Ballet Robert Tanitch
La Bayadete, Marius Pctipa's faux oriental extravaganza, one of the great 19th century ballets, which had its premiere in St Petersburg in 1877 — the year Queen Victoria was proclaimed Empress of India — was not seen in its entirety in the West for nearly a hundred years. The story has its roots in a drama by Kalidasa, a fifth century Indian dramatist and epic poet. It's all a big excuse for old-fashioned melodrama, exaggerated mime, lavish scenery, exotic dances and classical dancing to incongruous Viennese music by Ludwig Minkus.
Nikiya (Tamara Rojo), one of the bayaderes (dancers in a Hindu temple) falls in love with Solos (Carlos Acosta), an Indian warrior, and spurns the advances of the highly camp High Brahmin. Unfortunately, Solos is engaged to be married to Gamzatti (Marianela Nunez), the daughter of the Rajah. I haven't seen so much bare-midriff kitsch for a long time and it isn't until Acosta is doing his thrilling bravura solos that the production becomes truly interesting. Solos bags women in much the same way that he bags tigers. He swears undying love to two women at the same time and jilts them both. The women have a dramatic face-to-face confrontation in which it really does seem as if they might well start pulling out each other's hair. Since Nikiya is the first to draw a dagger and attempt to kill Gamzatti, it is perfectly reasonable that Ganizatti in self-defence should murder Nikiya (with the aid of a poisonous snake) before Nikiya murders her.
Garnzatti, a sexy, dangerous, imperious, aristocratic beauty, sometimes in yellow, sometimes in fiery red, makes the most impact, upstaging the low-born Nikiya with ease whenever the two girls are on stage together. Dripping in Eastern jewellery, Nunez looks ready to be painted by Gustave Moreau and the symbolists.
The celebrated Kingdom of the Shades act — a vision in Solor's opium-ridden mind -has long been recognised as Petipa's masterpiece. Thirty-two members of the corps came slowly down a ramp, one by one. making an unforgettable, hypnotic entrance. They repeat the same arabesque 38 times. It is one of ballet's
great moments and it always feels as if these ghostly bayadcres could go on forever, creating an endless mirror image of Nikiya. It's a pity the
Royal Opera House can only field 24 dancers.
Natalia Makarova's production (not nearly as thrilling as Rudolf Nureyev's version for the Paris Opera Ballet) ignores the big wedding processions. So, there's no elephant. (Can you imagine an Indian wedding without an elephant?) Makarova, however, does include the once forgotten apocalyptic epilogue in which the temple comes crashing down, killing everybody, a climax, which should be second only to Samson and the Temple of Dagon.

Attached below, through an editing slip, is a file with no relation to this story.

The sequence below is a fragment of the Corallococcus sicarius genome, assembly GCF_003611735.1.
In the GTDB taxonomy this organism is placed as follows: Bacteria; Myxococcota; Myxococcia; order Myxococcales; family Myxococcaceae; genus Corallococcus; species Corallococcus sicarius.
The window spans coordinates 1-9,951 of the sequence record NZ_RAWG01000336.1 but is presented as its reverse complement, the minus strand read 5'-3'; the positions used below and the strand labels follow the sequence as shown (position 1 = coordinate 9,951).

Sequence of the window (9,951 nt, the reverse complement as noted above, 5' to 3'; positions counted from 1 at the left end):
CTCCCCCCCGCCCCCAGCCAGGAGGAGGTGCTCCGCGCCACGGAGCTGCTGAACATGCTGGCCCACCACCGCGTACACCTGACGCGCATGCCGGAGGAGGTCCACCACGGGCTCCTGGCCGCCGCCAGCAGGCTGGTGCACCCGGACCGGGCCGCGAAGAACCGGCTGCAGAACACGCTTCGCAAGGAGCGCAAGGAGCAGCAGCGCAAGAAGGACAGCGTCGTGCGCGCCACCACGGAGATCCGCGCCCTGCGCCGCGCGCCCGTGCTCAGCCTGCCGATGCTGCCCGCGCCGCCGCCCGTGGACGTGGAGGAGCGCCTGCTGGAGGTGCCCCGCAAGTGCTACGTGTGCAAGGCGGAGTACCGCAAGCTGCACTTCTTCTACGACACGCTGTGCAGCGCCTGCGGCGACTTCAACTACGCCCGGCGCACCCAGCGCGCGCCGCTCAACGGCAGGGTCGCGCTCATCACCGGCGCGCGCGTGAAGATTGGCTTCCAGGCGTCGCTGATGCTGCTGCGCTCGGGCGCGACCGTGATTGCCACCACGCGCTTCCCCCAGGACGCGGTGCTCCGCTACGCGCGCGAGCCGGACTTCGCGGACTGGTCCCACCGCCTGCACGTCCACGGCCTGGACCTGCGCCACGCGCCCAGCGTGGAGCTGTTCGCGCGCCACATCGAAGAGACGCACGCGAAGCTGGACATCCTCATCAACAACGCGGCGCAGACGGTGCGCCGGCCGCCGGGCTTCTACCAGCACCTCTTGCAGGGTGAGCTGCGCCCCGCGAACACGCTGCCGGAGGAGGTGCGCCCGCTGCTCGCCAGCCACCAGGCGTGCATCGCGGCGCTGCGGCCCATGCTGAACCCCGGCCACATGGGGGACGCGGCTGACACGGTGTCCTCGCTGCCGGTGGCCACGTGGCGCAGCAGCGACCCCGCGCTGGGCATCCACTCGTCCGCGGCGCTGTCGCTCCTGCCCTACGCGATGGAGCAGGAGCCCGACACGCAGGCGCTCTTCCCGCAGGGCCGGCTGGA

Yohei Sasaki as the Bronze Idol (who, incidentally, is not bronze at all but plastered in glittering gold) creates an electrifying presence. Sensational scenes — shipwrecks, burning buildings, burning steamboats and train crashes — were the stock and trade of Victorian drama. Disaster movies still remain one of Hollywood's most popular genres. The trompe-l'oeil — the temple's masonry, cleverly lit, actually seems to be falling — is surprisingly effective. but the breaking up of the enormous Buddha is so inept as to be comic. The final image of Nikiya and Solos serenely olimbing the cloudy Himalayas on their way to heaven and halting on a little green stairway is absolute kitsch.
Trevor Nunn's wonderful National Theatre production of Cole Porter's Anything Goes – the definitive 1930s musical has got its well-deserved transfer to the West End and it is sheer delight from start to finish. Audiences cannot fail to get an enormous kick out of Porter's score, a delightful and sophisticated mix of musical and verbal flippancy. Stephen Mear's exhilarating choreography is an absolute knockout. Anthony Powell's costumes are extremely elegant. Sally Aim Triplett's red-hot evangelist is the tops. John Barrowman (who might be mistaken for Tom Cruise) acts, sings and dances the romantic lead with an engaging light touch. Martin Marquez's gangster and Annette McLaughlin's sexy, leggy moll are very funny. Simon Day's silly ass is straight out of Wodehouse. The chorus is excellent. I cannot think of a nicer present to give or receive than tickets for Anything Goes. It's perfect for all the family.
La Bayadere continues at the Rowd Opera House until November 12. Box Office: 020 7304 40(X). Anything Goes is at Theatre Royal, Drat), lime. Box office: 0870 160 2878